While most people associate world travel with gap year backpackers, recent studies show that it’s women over 50 who are leading the boom for solo travel in recent years, so if you’ve not yet jumped on the trend, it’s time to start thinking about where you can go.
You can go on a short jaunt away or take a long trip that can open your eyes to other parts of the world, but whatever you do, you’ll bring with you a wealth of experience and a chance to see what all the fuss is about.
And if you don’t want to go alone, that’s okay, too. While all of these places are great for solo travellers, they are also superb destinations for groups of glam and fab girls looking for a little bit of an adventure. Whether you’re travelling solo or in a group, here are the best places to travel in your fifties.
Visiting Japan is like stepping into an adventure park. It has found the perfect balance between classical and futuristic, with high-tech cities tending to your every need and whim, but also sweeping valleys and quaint historical towns for you to explore.
It’s also a spectacular destination for foodies, with a myriad of delicious and sometimes curious cuisine for you to sample. Along with your standard sushi dishes, there is also ramen, gyozas, and many, many more whether it’s trying wagyu beef at a fine dining restaurant or picking something sweet up off the streets.
Portugal isn’t often on people’s list of must-see destinations, especially considering its proximity to the much larger Spain and France. However, sleeping on Portugal means you and your gal pals miss out on many wonders that you’ll regret missing.
What it lacks in size it makes up for in convenience, with trains between Lisbon and Porto taking just 3 hours. If you’re looking for something quieter and more relaxed, you can check out villages like Óbidos, and explore castles, cathedrals, or a little bit of both.
Portugal also boasts a nearly 2,000 kilometres of stunning coastline for you to dip your toes in the water and top up your tan, while wine lovers will enjoy the vineyards of the Douro Valley, and might even be spoiled for choice.
No longer considered the USA’s little brother to the north, Canada packs just about everything you could need into your over fifties holiday. If you want vibrant nightlife, then Toronto, capital of Ontario, can offer you a variety of bars and restaurants both affordable and not so much. The whole city is connected via the TTC, and while it’s not always reliable, it’s better than sitting in traffic.
If city life isn’t your thing, then taking a trip up to cottage country such a Muskoka or Algonquin in the summer can place you in a fully furnished cottage on the lake. Here, you can canoe, hike, or lounge on the deck. However, remember to bring your own bed sheets and pillows as these are lacking.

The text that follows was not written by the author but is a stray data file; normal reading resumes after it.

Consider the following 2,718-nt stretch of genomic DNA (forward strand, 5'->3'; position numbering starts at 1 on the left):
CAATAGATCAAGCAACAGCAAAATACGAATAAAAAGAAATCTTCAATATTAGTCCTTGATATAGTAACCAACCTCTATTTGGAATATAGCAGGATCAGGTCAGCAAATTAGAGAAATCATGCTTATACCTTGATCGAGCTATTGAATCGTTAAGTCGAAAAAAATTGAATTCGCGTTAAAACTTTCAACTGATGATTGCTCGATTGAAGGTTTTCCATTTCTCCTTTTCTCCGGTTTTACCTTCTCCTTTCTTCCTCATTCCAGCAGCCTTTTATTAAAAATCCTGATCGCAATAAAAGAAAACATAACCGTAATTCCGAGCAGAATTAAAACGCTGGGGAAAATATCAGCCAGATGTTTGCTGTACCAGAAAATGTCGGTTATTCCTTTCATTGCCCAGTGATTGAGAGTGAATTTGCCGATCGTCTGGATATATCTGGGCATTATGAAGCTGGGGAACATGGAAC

For adrenaline junkies refusing to grow old, the winter brings ski and snowboard opportunities. The Canadian climate means you can take day trips from Toronto, but if you’re after something longer, taking a trip to Big White or Whistler givers you the winter wonderland you can’t get in the UK.
Southeast Asia is renowned for being Gap Year central, but one country off the beaten track is Laos. it’s more relaxed than the likes of Thailand and Vietnam, and further north than the capital Vientiane, you’ll find towns that feel like an Old West frontier in the best way possible.
The more extreme activities like tubing may not be up your alley, but there’s still plenty to do, including hikes, motorbike rental, and waterfalls, it seems, wherever you go. If you have time, make sure to check out the Four Thousand Islands scattered through the Mekong Delta, and take a relaxing boat trip down if you please.
Visiting Central America gives you a nice dose of the culture of South America but also won’t cost you as much, and it’s a great mid-way point for your travels but also offers enough to do across a week-long trip.
The Panama Canal is the main attraction, and Panama City boasts the Sacred Heart Cathedral, but you can also check out Isla Taboga, which gives you the chance to take a dip or go on a hike (complete with exotic creatures), while also offering San Pedro Church, supposedly the second oldest church in the Western Hemisphere.
Considering the price of New Zealand, it’s best to go once you’ve saved up from money from over 30 years of work, but while it takes time to save up, you’ll be glad you did it. The rolling hills offer surprises at every turn and compared to the oft-associated Australia, it’s not teeming with younger tourists working to fulfil their visa requirements.
There are escorted tours around the Bay of Islands, while Tasman National Park introduces you to weird and wonderful wildlife that you’ll only find native to this part of the world. If you prefer marching to the beat of your own drum, you can rent (or purchase) a campervan and drive through the country at your leisure.
Yes, you’re already here, but just because it’s your home doesn’t mean there isn’t still plenty of places to travel. A staycation can introduce you to parts of your home country that you otherwise would never see. You can enjoy the hikes in the Peak District or travel to seaside towns and live up to the stereotype by getting on the Bingo, with plenty of tips available to help you win big.
There are quaint little towns dotted throughout as you escape from the city, but if you are more of a city girl, then we don’t need to tell you how fun the many massive metropolises are for a night on the town.
A Wide and Open World
You don’t need to be a twenty-one-year-old fresh out of university to travel the world. Taking the opportunity to do it in your 50s means you step into your adventure with a lifetime of wisdom and being comfortable in yourself. This means you can go where you want, when you want, and are also financially comfortable enough to do everything you’ve always planned on doing.